One of the most disturbing angles to the Cyprus bailout — wherein the government is being forced to tax bank depositors — is this idea that Berlin is calling all of the shots in Europe.
According to multiple reports, Germany basically said to Cyprus: Tax your depositors, or you can leave the Eurozone. We're not just writing going to write a big check this time, because you're too small to really matter.
On the one hand you might say: Germany is writing the checks, so of course it can call the shots like this.
On the other hand, this look like German bullying causing a destruction of trust and wealth in the worst possible way.
Regardless of whether it's a good or bad thing, Germany is clearly sending a message.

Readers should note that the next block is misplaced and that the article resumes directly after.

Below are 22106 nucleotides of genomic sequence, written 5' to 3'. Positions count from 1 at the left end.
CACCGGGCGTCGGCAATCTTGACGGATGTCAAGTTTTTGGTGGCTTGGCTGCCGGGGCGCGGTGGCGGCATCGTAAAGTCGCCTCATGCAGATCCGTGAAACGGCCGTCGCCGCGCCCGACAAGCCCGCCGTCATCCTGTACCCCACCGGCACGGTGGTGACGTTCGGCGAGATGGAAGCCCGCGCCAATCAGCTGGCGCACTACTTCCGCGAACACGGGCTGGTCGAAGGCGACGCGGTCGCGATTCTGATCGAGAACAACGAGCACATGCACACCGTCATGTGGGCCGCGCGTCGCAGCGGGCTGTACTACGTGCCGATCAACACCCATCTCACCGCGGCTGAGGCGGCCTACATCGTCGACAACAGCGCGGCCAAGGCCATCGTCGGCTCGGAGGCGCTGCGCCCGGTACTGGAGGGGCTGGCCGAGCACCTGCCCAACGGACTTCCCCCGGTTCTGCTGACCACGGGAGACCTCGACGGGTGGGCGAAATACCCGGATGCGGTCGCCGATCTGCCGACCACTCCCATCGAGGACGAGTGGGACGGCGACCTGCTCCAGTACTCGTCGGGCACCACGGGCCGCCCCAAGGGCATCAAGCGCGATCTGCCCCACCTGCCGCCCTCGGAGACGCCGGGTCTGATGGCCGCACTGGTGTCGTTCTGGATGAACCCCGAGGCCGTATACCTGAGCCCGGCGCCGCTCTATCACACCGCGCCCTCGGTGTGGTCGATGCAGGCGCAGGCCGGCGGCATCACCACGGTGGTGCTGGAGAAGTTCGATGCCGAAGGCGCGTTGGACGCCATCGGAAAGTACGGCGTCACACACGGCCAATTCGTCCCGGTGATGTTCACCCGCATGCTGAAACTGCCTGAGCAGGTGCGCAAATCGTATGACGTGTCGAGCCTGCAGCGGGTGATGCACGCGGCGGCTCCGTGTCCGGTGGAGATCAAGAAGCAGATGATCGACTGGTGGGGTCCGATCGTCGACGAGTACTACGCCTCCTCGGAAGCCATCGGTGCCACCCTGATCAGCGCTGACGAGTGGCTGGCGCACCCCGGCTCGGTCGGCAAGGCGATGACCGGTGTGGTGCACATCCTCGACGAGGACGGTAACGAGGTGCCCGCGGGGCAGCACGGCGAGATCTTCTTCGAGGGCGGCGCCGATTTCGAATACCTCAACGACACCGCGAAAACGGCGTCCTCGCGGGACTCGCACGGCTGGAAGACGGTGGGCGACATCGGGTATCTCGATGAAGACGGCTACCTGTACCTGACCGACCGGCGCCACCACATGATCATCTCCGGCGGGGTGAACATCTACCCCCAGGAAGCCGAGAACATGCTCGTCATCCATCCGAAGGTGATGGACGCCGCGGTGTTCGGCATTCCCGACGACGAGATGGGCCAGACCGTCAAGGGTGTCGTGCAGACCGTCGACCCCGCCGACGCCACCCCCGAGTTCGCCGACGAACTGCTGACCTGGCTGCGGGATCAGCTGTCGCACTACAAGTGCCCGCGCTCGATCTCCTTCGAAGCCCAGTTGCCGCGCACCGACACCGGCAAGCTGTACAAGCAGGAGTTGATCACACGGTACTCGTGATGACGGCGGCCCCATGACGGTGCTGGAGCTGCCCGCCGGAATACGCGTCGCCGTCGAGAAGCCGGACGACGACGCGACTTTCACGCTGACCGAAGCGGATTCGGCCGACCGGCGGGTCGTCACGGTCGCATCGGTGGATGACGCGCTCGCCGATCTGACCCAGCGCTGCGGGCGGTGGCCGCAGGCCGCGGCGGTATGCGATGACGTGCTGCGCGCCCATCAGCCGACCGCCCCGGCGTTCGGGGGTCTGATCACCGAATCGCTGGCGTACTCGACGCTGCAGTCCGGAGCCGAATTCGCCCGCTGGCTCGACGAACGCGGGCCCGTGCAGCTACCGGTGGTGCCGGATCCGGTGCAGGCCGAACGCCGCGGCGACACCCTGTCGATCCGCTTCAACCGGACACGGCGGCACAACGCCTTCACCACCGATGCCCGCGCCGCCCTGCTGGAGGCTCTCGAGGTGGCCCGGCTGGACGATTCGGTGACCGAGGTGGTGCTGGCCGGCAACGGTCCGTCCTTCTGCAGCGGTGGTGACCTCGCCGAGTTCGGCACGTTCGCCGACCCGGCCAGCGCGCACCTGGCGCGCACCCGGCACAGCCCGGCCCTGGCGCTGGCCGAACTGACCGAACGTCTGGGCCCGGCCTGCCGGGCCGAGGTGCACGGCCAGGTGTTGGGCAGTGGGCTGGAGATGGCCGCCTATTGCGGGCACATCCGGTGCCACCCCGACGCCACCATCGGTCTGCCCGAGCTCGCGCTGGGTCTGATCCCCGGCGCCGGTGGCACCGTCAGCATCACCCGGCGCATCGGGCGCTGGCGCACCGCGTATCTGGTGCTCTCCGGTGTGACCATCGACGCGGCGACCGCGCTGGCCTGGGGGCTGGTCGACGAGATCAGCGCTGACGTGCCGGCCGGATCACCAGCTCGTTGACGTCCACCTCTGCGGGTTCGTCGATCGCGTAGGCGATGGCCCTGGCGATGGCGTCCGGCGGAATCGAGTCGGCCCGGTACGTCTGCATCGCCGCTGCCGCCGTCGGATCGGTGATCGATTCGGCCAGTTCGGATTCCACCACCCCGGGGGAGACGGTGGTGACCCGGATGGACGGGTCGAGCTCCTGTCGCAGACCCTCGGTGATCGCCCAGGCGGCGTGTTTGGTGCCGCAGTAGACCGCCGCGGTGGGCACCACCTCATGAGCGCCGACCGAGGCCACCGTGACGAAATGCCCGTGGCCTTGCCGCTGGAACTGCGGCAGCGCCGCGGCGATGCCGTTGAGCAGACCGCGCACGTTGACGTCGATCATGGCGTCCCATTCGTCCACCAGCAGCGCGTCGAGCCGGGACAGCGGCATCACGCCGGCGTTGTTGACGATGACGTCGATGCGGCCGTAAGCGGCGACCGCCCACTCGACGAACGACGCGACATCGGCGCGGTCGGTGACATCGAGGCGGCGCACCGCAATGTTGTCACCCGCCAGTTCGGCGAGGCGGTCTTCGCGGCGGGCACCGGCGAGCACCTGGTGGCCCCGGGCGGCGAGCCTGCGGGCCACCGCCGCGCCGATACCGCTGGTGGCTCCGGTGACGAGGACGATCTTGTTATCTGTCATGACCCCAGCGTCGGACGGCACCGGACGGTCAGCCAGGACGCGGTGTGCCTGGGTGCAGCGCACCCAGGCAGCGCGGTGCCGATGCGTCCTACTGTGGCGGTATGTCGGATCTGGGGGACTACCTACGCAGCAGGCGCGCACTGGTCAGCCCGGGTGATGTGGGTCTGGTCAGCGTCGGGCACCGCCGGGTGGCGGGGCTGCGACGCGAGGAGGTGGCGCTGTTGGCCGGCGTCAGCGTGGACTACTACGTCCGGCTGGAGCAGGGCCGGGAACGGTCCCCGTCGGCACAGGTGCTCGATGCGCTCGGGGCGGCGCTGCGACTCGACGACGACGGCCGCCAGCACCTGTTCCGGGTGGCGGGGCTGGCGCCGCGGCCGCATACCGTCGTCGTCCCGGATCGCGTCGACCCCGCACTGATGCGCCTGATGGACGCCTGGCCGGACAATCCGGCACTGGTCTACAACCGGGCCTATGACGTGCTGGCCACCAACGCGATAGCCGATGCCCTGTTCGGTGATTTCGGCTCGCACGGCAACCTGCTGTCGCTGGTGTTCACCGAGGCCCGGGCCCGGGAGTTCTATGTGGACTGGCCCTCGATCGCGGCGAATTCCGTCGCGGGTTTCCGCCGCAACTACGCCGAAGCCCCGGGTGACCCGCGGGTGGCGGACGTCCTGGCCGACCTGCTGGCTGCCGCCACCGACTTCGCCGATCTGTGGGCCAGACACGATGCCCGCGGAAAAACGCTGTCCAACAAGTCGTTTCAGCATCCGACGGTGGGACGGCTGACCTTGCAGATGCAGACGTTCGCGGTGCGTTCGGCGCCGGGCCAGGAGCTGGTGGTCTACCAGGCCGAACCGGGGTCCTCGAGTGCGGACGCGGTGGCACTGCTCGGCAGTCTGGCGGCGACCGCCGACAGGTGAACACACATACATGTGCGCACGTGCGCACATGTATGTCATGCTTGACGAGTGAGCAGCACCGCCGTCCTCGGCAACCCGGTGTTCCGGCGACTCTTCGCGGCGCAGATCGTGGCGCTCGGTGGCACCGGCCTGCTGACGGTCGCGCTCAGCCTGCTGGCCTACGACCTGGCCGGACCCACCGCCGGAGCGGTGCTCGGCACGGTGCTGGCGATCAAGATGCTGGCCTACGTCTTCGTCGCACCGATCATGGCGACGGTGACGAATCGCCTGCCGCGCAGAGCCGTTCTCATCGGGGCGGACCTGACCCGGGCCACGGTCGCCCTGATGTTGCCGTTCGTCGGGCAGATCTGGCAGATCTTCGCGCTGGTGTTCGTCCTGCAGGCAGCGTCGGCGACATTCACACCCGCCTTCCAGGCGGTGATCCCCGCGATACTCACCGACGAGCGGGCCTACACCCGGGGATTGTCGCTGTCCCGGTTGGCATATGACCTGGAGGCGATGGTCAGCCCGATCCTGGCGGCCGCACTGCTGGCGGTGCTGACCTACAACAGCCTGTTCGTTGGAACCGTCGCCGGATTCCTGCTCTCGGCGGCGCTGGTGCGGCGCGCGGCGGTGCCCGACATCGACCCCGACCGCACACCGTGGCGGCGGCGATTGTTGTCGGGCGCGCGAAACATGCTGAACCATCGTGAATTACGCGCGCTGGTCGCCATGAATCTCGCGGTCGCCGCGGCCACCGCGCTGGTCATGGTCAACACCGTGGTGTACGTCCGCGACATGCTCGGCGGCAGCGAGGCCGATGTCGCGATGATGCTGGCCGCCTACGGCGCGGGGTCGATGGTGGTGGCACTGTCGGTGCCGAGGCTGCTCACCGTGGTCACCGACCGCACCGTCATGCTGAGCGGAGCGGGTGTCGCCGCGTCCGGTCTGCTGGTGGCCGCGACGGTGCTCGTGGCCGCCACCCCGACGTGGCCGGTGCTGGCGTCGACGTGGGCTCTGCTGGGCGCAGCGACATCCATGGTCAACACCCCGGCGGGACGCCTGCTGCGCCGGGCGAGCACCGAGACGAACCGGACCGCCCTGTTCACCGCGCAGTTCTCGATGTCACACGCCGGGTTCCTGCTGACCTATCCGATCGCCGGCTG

Citi's currency expert Steven Englander lists six lessons that Germany just sent the rest of Europe, particularly peripheral Europe.
1. No free rides for anyone.
2. Small country blackmail on contagion can be resisted.
3. Narrow populism can face resistance from the countries writing checks.
4. There is a cost to easy banking and regulatory regimes.
5. German elections count as much as Italian.
6. Moral hazard will not be condoned (some of the Fed/Treasury phraseology prior to the Lehman bankruptcy can be recycled).
Point 2 & 5 are particularly interesting.
The idea of Cyprus (which has a GDP only seven percent as big as Greece's) not being big enough to be Too Big To Fail has definitely worked against its favor.
And then the significance of Merkel's re-election (coming in September) also did not help the Cypriots. There is a growing Euroskeptic breeze blowing in Germany, with the new Alternative For Germany party gathering steam.
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